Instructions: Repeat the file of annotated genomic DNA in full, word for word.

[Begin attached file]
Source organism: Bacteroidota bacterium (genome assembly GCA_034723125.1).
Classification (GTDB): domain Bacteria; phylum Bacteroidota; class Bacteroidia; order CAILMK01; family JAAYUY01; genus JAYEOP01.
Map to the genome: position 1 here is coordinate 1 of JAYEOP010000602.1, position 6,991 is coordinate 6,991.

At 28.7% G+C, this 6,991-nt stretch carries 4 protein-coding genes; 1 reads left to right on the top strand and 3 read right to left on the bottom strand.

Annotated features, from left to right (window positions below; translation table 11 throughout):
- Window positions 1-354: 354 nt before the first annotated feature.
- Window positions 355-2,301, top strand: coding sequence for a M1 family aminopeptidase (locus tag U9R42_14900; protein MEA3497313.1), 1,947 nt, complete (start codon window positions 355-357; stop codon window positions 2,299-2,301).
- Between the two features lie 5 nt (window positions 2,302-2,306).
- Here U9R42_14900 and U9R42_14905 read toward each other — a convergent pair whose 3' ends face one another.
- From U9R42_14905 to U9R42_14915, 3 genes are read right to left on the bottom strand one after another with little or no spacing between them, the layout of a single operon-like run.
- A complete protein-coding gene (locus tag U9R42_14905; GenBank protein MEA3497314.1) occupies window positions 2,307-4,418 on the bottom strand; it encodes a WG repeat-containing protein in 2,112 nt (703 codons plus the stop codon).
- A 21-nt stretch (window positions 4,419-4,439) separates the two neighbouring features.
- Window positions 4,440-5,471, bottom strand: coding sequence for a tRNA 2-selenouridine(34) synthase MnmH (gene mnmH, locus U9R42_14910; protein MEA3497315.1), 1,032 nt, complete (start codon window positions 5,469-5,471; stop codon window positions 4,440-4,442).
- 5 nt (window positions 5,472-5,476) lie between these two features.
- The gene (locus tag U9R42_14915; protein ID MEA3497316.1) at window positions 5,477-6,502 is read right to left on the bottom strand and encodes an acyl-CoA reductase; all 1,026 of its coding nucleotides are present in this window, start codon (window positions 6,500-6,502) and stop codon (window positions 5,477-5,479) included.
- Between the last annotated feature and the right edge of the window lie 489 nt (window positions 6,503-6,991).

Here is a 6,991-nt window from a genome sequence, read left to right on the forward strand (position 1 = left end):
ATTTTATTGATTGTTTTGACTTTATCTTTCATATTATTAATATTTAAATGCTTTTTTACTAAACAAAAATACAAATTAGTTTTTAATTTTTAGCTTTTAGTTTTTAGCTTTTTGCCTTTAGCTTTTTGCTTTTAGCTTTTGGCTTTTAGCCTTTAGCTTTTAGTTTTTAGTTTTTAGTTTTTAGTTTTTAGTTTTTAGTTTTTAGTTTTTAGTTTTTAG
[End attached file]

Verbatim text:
Source organism: Bacteroidota bacterium (genome assembly GCA_034723125.1).
Classification (GTDB): domain Bacteria; phylum Bacteroidota; class Bacteroidia; order CAILMK01; family JAAYUY01; genus JAYEOP01.
Map to the genome: position 1 here is coordinate 1 of JAYEOP010000602.1, position 6,991 is coordinate 6,991.

At 28.7% G+C, this 6,991-nt stretch carries 4 protein-coding genes; 1 reads left to right on the top strand and 3 read right to left on the bottom strand.

Annotated features, from left to right (window positions below; translation table 11 throughout):
- Window positions 1-354: 354 nt before the first annotated feature.
- Window positions 355-2,301, top strand: coding sequence for a M1 family aminopeptidase (locus tag U9R42_14900; protein MEA3497313.1), 1,947 nt, complete (start codon window positions 355-357; stop codon window positions 2,299-2,301).
- Between the two features lie 5 nt (window positions 2,302-2,306).
- Here U9R42_14900 and U9R42_14905 read toward each other — a convergent pair whose 3' ends face one another.
- From U9R42_14905 to U9R42_14915, 3 genes are read right to left on the bottom strand one after another with little or no spacing between them, the layout of a single operon-like run.
- A complete protein-coding gene (locus tag U9R42_14905; GenBank protein MEA3497314.1) occupies window positions 2,307-4,418 on the bottom strand; it encodes a WG repeat-containing protein in 2,112 nt (703 codons plus the stop codon).
- A 21-nt stretch (window positions 4,419-4,439) separates the two neighbouring features.
- Window positions 4,440-5,471, bottom strand: coding sequence for a tRNA 2-selenouridine(34) synthase MnmH (gene mnmH, locus U9R42_14910; protein MEA3497315.1), 1,032 nt, complete (start codon window positions 5,469-5,471; stop codon window positions 4,440-4,442).
- 5 nt (window positions 5,472-5,476) lie between these two features.
- The gene (locus tag U9R42_14915; protein ID MEA3497316.1) at window positions 5,477-6,502 is read right to left on the bottom strand and encodes an acyl-CoA reductase; all 1,026 of its coding nucleotides are present in this window, start codon (window positions 6,500-6,502) and stop codon (window positions 5,477-5,479) included.
- Between the last annotated feature and the right edge of the window lie 489 nt (window positions 6,503-6,991).

Here is a 6,991-nt window from a genome sequence, read left to right on the forward strand (position 1 = left end):
ATTTTATTGATTGTTTTGACTTTATCTTTCATATTATTAATATTTAAATGCTTTTTTACTAAACAAAAATACAAATTAGTTTTTAATTTTTAGCTTTTAGTTTTTAGCTTTTTGCCTTTAGCTTTTTGCTTTTAGCTTTTGGCTTTTAGCCTTTAGCTTTTAGTTTTTAGTTTTTAGTTTTTAGTTTTTAGTTTTTAGTTTTTAGTTTTTAGTTTTTAG